Protecting Privileges

The policyholder be able to evaluate its claim without concern that its insurer may access privileged attorney-client or work-product communications for its own use, against the policyholder, in a coverage dispute. Thus, in-house counsel should implement procedures that help protect privileged internal communications regarding the claim. Accountants and consultants retained to evaluate the claim should be hired through counsel, and retention agreements should be framed to protect privileged communications.

Communications With Insurers Regarding the Claim

Property and business-interruption claims often are complicated – and can take many months or more to value and resolve. Communications with the company’s insurer(s) can later end up as exhibits should coverage disputes ensue. Counsel should coordinate with a limited number of individuals designated to communicate with the insurer(s) to (1) ensure that the information provided is consistent, and (2) seek to reduce the risk that early communications, before the company has fully evaluated its claim, may later be used to support a coverage denial. Early insurer communications should be strictly factual, avoiding agreement regarding the number of “occurrences,” applicable sublimits or deductibles, or how (or whether) particular policy provisions or exclusions apply. Additionally, while communicating with its insurer about the claim, a policyholder should pay careful attention to whether disputed issues could result in litigation and whether to take proactive measures to protect its interests in the event that litigation or arbitration is inevitable.

Identify Conditions to Coverage

Policyholders should seek to comply with policy “conditions” to circumvent insurer arguments that coverage has been somehow forfeited. For example, policyholders should provide prompt notice of any potential loss. Most policies also may require “a signed and sworn proof of loss” providing specifically identified information, within a specified number of days “after the loss.” Policies often contain a “limitations” period specifying that coverage litigation be filed within a limited period of time, sometimes one year – or less. Policyholders should keep insurers reasonably informed of progress in documenting and valuing the claim – and, where necessary, should seek to obtain the insurer’s written agreement to modify applicable policy conditions before any limitations periods (for proof of loss or filing of suit) run.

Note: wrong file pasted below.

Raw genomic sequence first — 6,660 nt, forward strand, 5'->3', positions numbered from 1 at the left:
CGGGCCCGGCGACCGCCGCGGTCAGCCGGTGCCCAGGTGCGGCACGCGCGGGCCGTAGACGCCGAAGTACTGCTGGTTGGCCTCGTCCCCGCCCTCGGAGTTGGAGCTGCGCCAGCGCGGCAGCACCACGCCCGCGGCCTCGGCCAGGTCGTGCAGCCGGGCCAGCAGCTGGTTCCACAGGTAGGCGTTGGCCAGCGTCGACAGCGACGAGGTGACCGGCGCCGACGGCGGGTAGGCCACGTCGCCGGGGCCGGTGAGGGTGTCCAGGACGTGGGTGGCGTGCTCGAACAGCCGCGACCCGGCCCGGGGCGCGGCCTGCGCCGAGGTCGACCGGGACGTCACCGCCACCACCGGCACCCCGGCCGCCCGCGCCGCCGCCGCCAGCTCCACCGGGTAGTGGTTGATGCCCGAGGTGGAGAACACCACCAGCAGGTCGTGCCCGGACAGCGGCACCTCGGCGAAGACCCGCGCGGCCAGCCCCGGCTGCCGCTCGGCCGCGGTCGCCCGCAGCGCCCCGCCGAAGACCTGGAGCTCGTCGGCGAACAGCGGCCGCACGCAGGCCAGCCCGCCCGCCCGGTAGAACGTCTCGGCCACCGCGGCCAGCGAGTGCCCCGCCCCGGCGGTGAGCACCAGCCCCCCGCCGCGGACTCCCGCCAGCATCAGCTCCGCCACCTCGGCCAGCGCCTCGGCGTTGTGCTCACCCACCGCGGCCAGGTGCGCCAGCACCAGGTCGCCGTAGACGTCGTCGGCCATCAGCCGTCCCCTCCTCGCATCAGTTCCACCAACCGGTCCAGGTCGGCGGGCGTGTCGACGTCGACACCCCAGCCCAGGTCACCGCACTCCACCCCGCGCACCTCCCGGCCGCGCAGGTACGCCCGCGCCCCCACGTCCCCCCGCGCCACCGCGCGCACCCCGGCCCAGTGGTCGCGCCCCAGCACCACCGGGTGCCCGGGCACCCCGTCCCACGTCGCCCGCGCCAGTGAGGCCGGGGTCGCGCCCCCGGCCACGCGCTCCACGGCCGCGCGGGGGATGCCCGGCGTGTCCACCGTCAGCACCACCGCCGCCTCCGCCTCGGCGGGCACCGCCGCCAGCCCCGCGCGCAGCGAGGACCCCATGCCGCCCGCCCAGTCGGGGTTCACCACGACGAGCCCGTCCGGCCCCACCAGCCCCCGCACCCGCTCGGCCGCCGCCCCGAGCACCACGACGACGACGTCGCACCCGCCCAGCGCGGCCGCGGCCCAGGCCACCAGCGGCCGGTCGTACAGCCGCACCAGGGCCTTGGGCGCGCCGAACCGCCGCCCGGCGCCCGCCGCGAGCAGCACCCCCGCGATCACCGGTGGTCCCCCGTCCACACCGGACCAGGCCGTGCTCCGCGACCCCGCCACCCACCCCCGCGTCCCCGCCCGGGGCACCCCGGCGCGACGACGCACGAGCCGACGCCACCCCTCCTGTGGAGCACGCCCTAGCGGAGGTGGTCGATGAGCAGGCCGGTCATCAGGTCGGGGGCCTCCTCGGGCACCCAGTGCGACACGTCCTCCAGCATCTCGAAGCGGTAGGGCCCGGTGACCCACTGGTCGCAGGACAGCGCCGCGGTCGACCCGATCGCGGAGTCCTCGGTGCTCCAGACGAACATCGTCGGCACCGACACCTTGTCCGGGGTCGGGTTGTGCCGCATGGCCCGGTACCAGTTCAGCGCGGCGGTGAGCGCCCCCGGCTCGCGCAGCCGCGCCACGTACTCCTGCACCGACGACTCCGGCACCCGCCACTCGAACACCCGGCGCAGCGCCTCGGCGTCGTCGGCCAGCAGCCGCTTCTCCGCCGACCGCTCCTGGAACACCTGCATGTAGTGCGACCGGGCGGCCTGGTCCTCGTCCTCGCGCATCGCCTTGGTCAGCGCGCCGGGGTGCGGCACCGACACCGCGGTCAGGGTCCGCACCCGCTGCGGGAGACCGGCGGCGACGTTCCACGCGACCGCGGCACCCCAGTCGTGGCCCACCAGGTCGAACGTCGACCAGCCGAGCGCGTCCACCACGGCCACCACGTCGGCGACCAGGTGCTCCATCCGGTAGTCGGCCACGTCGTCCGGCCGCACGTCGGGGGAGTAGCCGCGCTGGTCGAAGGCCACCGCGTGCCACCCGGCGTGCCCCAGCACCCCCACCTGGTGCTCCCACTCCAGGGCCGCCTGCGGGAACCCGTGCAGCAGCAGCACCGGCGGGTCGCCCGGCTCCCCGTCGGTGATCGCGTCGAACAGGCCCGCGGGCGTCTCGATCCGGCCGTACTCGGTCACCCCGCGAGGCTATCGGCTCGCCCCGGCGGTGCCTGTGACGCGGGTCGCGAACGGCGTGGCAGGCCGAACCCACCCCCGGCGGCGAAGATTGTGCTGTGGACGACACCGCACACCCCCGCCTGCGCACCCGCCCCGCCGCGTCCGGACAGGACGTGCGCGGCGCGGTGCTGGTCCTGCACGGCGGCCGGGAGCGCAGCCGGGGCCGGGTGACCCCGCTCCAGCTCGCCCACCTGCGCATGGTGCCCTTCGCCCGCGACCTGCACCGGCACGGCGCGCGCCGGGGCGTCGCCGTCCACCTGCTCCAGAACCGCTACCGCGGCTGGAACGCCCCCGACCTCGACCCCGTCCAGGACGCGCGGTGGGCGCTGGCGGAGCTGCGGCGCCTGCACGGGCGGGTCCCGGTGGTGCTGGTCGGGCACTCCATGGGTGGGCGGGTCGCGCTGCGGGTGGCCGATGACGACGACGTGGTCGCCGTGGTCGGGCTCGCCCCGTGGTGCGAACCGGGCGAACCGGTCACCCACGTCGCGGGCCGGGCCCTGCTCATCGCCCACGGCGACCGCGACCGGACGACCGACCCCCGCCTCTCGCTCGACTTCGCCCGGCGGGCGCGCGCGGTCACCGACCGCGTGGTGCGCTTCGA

The Period of Indemnity

A debated topic in many large business-interruption claims is the proper “period of indemnity” – the time period during which losses are measured and may be recovered. For example, a business with severely damaged facilities may decide that rebuilding in the same location is commercially impracticable.

The business might argue that it may relocate and recover lost profits from the date its facilities were damaged to the date that its business is back to “normal” at the new location. The insurer might argue for a shorter period. Policyholders should carefully scrutinize their policy language to ensure that they are not shortchanged regarding the length of their lost profits recovery.

Conclusion

As companies assess their losses resulting from Sandy, they should work proactively now to understand the nature, cause, and extent of their loss and all potentially applicable policy provisions, and strategically pursue their claims in order to maximize and increase the chances of a successful insurance recovery.